Many believe that residual effects of past hindrances and discrimination against women in mathematics are being overcome. Studies by the American Mathematical Society and National Science Foundation on women in mathematics appear to reinforce this belief. Conventional wisdom suggests it is only a matter of time before women achieve parity. Julia Robinson (instrumental in the solution of Hilbert’s tenth problem) suggested that one measure of parity would be when male mathematicians no longer consider female mathematicians to be unusual.
Unfortunately, a close reading of AMS and NSF data suggests that significant progress is not being made. One can be deceived by looking only at raw numbers without considering the related percentages.
Among entering students at U.S. institutions, data for the years 2000 to 2008 indicate the number of female and male freshmen expressing interest in a major in mathematics went from 44,500 and 49,500 in 2000, to 66,000 and 66,600 in 2008. These figures indicate the gap between female and male interest in majoring in math narrowed from 5,000 in the year 2000 to 600 in 2008. However, among all undergraduates, the percentage of females and males interested in a math major went from 0.6 percent (female) and 0.8 percent (male) in 2000, to 0.7 percent and 1 percent, respectively, in 2008. Hence, the percentage gap between the sexes increased during this time. This is because there was considerably higher growth in the overall female undergraduate population during this period.
Total graduate enrollment in the mathematical sciences increased from about 9,600 in 2000 to 22,200 in 2009 (131 percent), while female graduate enrollment increased from 3,670 to 7,979 (117 percent). However, the percentage of female graduate enrollment in the mathematical sciences remained relatively static in the decade—38 percent in 2000 and 36 percent in 2009.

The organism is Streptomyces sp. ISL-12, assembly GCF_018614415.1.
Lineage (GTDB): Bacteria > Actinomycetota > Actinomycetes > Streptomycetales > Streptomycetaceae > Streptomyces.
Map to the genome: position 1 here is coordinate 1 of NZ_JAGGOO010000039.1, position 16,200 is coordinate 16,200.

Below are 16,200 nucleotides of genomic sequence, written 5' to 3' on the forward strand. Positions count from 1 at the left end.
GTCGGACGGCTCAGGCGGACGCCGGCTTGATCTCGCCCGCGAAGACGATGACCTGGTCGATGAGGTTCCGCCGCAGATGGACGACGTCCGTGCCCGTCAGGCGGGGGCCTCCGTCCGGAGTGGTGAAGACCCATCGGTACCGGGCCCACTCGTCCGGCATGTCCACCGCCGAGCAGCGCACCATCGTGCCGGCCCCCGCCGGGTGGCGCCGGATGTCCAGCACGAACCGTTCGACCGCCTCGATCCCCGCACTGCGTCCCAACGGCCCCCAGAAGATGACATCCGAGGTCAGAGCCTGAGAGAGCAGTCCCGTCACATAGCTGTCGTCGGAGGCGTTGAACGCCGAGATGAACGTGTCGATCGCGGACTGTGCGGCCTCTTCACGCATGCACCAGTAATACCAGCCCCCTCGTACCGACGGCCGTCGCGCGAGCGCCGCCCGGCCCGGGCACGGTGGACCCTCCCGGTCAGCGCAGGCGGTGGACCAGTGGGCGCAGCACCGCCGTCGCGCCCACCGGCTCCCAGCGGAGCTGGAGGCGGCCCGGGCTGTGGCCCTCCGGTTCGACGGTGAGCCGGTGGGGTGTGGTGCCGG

AMS mathematics data noted that the number of Ph.D.s awarded to U.S. citizens in the mathematical sciences increased from 494 in 2000 to 669 in 2008, and the number of Ph.D.s awarded to women grew from 148 to 200. However, the percentage of Ph.D.s earned by women in 2000 and 2008 were both approximately 30 percent, with some variation in the intervening years. Also, the percentage of bachelor’s degrees awarded to females during this time varied little from 41 percent.
The NSF used a different data set, and the conclusions are even less encouraging. It indicates that women’s percentage of bachelor’s degrees in mathematics from 2002 to 2009 steadily decreased from 48 percent to 43 percent.
In mathematics, the number of doctoral full-time tenure/tenure-track (T/TT) positions held by women at U.S. institutions increased from about 2,850 in 2001 to 4,000 in 2009 (a 40 percent increase). However, the percentage of T/TT positions held by females increased only from 18 percent to 23 percent during this time. This smaller difference is explained by the fact that significantly more males also obtained T/TT positions in this period.
There are reasons to believe that women’s progress in mathematics should be much better by now. Since 1982, considering all fields, women have annually earned more bachelor’s degrees than men. By 2011, more women than men had earned advanced degrees. Yet, the statistics cited show that in mathematics, women’s participation at advanced levels is still unusually low and either improving slowly or, in some cases, making no progress whatsoever.
The real question is: How can meaningful progress be effected? Evidently the present strategies are not working.
A few ideas for consideration:
• Engage in a rigorous, sustained intervention with girls throughout school-level mathematics and in universities—not a few small programs, but a broad, concentrated, and sustained effort to integrate girls into mathematics, its culture, and its relevance. This effort must involve all the professional mathematical societies.
• Reengineer the culture in the mathematics professoriate with an eye toward more flexibility in the tenure and promotion process. The standards need not be watered down in any way, but the process should allow for a variety of pathways to meet them.
As Julia Robinson observed, “If we don’t change anything, then nothing will change.”
Linda Becerra and Ron Barnes are professors of mathematics at the University of Houston–Downtown.